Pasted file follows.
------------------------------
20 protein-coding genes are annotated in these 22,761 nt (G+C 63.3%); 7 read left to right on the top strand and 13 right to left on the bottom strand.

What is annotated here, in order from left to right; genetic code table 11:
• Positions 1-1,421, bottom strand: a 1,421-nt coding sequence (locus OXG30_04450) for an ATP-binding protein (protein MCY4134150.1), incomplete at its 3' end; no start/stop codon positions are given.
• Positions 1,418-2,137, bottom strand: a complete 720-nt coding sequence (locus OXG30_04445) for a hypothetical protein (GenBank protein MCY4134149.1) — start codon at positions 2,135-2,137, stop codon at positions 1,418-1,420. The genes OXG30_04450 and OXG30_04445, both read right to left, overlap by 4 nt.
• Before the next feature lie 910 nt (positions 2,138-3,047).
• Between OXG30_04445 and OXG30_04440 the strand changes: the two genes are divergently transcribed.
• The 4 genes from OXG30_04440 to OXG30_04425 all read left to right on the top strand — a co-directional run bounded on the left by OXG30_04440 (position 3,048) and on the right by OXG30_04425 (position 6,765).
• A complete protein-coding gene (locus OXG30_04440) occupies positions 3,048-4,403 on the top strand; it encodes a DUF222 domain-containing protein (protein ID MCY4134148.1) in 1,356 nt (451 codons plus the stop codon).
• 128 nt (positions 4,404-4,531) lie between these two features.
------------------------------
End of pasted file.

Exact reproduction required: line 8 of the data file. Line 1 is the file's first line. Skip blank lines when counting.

• A complete protein-coding gene (locus OXG30_04440) occupies positions 3,048-4,403 on the top strand; it encodes a DUF222 domain-containing protein (protein ID MCY4134148.1) in 1,356 nt (451 codons plus the stop codon).